Cold morning

It was cold this morning.  At sunrise the temperature on my trucks dash said 33 degrees. There was a light frost, but no wind. Contrary to what you may think, many birds and mammals are more active during periods of cold weather. Because food sources are more scarce, they must often remain active later into the morning and become active earlier in the afternoon than usual in order to meet there nutritional needs.  You can take advantage of this tendency and increase your photography opportunities by getting out more in the winter months. Continue reading “Cold morning”

Great Horned Owls

I’ve been photographing wildlife for about the past 10 years. I’ve focused mostly on the wildlife that is close at hand and most common to West Texas where I live.  The wildlife in the area is plentiful and diverse if you take the time to look for it.  I have been fortunate enough to be able to photograph a large variety of birds and mammals over time, but have found Great Horned Owls to be quite difficult to find.  I have studied the information regarding their habitat and behaviors and although plentiful in most areas, they have remained elusive to me. Today, while out scouting my local park, I had the opportunity to photograph my first two Great Horned Owls. Continue reading “Great Horned Owls”

Wow this lens is heavy!

I can’t tell you how many times I’ve thought that to myself while walking with my supertelephoto lens. Currently I have a Nikon 500mm F4. This lens, as well as the rest of the supertelephoto group, is heavy. These lenses weighs in at around 10lbs, give or take a pound. Lugging them around is a chore. While you might occasionally take a few handheld shots with these superteles, you need to have some form of stabilization in order to consistently get keeper shots. The solution is a mono pod or tripod with some type of head. Together with your camera, battery grip, and lens, a tripod or mono pod with head adds to the weight. There needs to be a way to carry your rig comfortably, over significant distance and have it remain immediately available for use should a wildlife photography opportunity present itself. I have looked at and tried a number of combinations and the one I find most useful is this. Continue reading “Wow this lens is heavy!”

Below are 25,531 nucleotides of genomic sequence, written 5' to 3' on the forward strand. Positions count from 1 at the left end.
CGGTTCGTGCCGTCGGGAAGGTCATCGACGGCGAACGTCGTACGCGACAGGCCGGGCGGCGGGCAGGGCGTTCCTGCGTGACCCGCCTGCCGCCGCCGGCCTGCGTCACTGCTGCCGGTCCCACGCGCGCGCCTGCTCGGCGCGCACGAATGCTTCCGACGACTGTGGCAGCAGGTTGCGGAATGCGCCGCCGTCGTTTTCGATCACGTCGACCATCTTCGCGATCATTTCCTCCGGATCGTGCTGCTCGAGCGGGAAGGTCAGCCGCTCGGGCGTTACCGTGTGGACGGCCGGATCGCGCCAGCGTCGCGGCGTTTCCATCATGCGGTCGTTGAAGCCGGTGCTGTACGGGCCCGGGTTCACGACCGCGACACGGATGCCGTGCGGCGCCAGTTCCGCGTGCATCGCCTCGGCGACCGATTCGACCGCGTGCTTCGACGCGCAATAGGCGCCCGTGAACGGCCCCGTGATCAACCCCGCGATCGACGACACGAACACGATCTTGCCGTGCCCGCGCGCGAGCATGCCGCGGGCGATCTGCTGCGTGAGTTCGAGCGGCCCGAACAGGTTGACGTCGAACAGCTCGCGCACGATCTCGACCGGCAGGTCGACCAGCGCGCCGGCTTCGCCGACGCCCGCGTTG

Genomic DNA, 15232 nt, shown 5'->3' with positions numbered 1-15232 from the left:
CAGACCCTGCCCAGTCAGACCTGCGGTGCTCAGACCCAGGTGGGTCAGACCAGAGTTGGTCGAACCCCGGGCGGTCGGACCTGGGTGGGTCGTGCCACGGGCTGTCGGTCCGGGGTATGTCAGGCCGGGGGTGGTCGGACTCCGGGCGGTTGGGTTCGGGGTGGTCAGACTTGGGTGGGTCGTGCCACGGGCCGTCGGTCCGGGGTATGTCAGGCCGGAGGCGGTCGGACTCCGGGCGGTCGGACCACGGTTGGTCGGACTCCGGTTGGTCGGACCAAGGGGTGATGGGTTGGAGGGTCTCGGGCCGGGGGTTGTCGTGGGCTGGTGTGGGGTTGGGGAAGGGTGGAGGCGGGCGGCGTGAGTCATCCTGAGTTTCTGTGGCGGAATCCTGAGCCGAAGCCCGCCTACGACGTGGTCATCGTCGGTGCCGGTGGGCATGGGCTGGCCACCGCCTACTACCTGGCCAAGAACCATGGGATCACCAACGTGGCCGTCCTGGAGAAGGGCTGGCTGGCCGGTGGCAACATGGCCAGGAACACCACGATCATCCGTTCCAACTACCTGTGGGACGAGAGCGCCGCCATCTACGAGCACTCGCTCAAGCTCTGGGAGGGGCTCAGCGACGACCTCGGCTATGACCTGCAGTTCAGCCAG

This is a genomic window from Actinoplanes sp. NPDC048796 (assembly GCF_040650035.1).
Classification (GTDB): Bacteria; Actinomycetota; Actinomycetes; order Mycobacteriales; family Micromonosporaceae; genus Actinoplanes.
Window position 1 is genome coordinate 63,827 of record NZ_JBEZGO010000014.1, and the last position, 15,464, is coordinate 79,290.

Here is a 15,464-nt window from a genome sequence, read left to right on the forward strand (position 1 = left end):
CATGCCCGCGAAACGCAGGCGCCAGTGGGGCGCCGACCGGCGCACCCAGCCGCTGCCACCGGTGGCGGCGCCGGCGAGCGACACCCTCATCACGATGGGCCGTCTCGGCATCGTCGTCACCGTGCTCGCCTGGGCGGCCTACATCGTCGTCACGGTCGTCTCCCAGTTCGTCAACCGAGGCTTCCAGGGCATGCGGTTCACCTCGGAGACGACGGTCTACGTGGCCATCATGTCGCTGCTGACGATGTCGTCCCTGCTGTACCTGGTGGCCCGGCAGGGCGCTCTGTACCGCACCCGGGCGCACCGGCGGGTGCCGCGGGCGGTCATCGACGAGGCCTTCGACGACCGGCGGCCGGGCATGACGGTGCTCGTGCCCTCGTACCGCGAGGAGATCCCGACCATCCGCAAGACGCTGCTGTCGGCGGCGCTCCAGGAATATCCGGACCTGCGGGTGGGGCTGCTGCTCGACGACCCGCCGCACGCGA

Who doesn’t like a good photo of a Raptor?

Who hasn’t enjoyed looking at a great photo of a majestic Bald Eagle with a fish in it’s talons? The internet is full of them. As an aspiring wildlife photographer you probably wish you could capture a similar photo. Most of us would love to live in, or travel to, an area where bald eagles are native or migrating. Unfortunately a lot of us don’t live in those areas of the country. We can however find other raptors that are just as beautiful and majestic right in our own backyards. They’re called Coopers Hawks. The Cornell lab of Ornithology is a great source for facts about all kinds of birds. I use it all the time to research birds that I think are in my area and I might like to photograph.

Continue reading “Who doesn’t like a good photo of a Raptor?”

You’ll never see a Bobcat sitting on the couch.

I got up early in the morning as I usually do to head out before the sun came up. I like to be in position to catch the sunrise and see if any wildlife will present itself for the mornings shoot. On the two preceding mornings I was without luck and spent several hours watching small bluebirds flit in and out of the pasture I was scouting. This morning was different however. Just prior to sunrise, during that time when you don’t have enough light to actually take a photo without using an ISO so high it’s not worth it, I noticed some movement along the tree line at the distant edge of the pasture. Initially I thought it was a house cat from the farmhouse about 1000 yards away, but no, today was my lucky day, Bobcat. Continue reading “You’ll never see a Bobcat sitting on the couch.”